Overview

Greyhawk

Dragonlance

They’re all really long so beware!  They’re all really good as well so enjoy!

 

Review: Plague of Spells by Bruce R. Cordell

A Plague of Spells by Bruce R. CordellPlague of Spells: Abolethic Sovereignty Book 1
Bruce R. Cordell
Wizards of the Coast, 2009

Plague of Spells is not a work without flaws and, for me at least, oscillated between frustrating and genuinely enthralling. The novel opens with the monk Raidon Kane as he returns home to his adopted daughter. The reader gets a brief introduction to the character, with the aid of his mother’s amulet he hunts abberant creatures; those things that D&D pilfered from the mind of H. P. Lovecraft. It isn’t long before disaster strikes as the Spellplague rips through Faerun destroying everything in its path. Well, almost anything since Raidon somehow manages to be saved, thanks in some part to his mystical amulet of the Cerulean Sign. Unfortunately it is while before we see Raidon again and we bounce back and forth between several other characters before the monk makes his appearance. The monk is drafted, almost press-ganged, into a war against a greater threat of an elder evil while at the same time he must shift through the ashes of his own past while trying to come to grips with the vastly changed face of Faerun.
Continue reading “Review: Plague of Spells by Bruce R. Cordell”

We apparently live in Spelljammer

From a space.com article about the recently discovered “dark flow” (massive amounts of our universe flowing towards a fixed point at ridiculous speeds) comes this little gem on “inflation theory”:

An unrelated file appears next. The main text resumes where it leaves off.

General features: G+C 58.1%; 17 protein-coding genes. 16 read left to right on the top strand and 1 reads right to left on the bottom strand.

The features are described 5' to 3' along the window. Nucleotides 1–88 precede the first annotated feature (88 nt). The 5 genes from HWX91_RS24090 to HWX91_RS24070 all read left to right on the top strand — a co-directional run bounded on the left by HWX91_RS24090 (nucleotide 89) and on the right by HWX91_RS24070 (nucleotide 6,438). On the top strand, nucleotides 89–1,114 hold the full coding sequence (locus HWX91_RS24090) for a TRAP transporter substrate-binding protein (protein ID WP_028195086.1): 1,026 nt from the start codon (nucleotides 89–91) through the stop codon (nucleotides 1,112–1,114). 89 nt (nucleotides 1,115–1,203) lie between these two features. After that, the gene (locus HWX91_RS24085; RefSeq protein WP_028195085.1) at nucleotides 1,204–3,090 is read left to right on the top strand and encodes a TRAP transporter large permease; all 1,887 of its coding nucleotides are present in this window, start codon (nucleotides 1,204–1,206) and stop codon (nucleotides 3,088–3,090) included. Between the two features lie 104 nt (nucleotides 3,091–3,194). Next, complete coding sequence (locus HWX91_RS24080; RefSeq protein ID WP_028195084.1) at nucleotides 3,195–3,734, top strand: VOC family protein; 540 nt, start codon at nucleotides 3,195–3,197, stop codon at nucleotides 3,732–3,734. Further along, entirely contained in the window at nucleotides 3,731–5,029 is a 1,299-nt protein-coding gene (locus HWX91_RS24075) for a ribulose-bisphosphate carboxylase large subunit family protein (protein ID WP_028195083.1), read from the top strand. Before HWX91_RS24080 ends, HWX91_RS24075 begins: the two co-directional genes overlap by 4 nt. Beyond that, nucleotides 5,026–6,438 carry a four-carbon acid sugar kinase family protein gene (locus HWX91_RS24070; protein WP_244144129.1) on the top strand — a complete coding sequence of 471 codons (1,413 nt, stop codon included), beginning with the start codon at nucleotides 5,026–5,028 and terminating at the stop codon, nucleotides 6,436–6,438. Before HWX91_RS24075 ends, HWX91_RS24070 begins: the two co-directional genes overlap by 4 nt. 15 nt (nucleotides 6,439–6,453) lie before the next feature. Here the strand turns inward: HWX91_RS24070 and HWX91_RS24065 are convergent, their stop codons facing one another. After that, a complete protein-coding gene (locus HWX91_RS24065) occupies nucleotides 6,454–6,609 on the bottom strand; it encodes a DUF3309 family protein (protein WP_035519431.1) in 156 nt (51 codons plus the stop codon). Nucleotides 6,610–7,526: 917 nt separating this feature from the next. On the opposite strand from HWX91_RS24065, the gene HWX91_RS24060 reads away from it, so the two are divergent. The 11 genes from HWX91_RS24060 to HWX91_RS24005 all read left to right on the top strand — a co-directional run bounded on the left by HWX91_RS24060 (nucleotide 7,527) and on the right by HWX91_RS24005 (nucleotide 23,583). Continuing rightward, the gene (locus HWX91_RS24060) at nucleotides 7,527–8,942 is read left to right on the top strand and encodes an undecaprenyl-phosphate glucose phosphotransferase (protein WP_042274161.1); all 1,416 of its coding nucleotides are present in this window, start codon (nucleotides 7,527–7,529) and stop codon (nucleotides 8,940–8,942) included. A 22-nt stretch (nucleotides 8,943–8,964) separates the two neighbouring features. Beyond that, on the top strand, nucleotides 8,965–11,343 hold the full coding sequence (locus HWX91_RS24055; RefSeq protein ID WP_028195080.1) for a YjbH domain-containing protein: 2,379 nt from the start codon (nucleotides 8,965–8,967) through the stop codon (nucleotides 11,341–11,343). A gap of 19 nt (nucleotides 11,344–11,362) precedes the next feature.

A theory called inflation posits that the universe we see is just a small bubble of space-time that got rapidly expanded after the Big Bang. There could be other parts of the cosmos beyond this bubble that we cannot see.

So…apparently we live (might live) in a “bubble”  of space time in a universe that exists outside of our observable surroundings.  I will give $20 to the first NASA scientist that dubs this material/area outside our bubble “The Phlogiston”.

Also, someone better plug that hole in our universe quick!  Beofre things get ugly!

I cast magic missile on the darkness

So as all true nerds know, 4th Edition for D&D is on the horizon.  I’m not precisely sure what all of the new features and changes will be.  (I do know that grappling is on the list though.  Presumably the changes will make is so that grappling is no longer the equivalent of a cleveland steamer in both enjoyment and usefulness.  This might be achieved by limiting the amount of dice rolls needed to less than the current number, which gets dangerously close to that of Amedeo Avogadro.)  Regardless, those changes are probably best covered by other, more knowledgeable, people on this site.  I’m just here to talk about the advertising.

Wizards of the Coast apparently approached the guys from PvP and Penny Arcade and asked them to do something cool to advertise the game.   Being webcomics, the fact that comic strips/panels were part of the end product isn’t particularly suprising.  But the comics are really just supplementing a pretty interesting advertising campaign.  They just played the game.  Wizards literally just provided a DM and everyone played 4th edition while a camera was recording the action.  The podcasts are being put up on the Wizards site each week and apparently it covers a lot of the new changes in the gameplay.  I haven’t gotten a chance to check it out yet so I don’t know if the result is something enjoyable or tediously boring.  But any attempt to sell a product by actually showing the audience the product in question rather than through the gaming industry’s normal smoke and mirrors routine is worthwhile endeavor.

PC-RPGs….gasping for air or on the rise?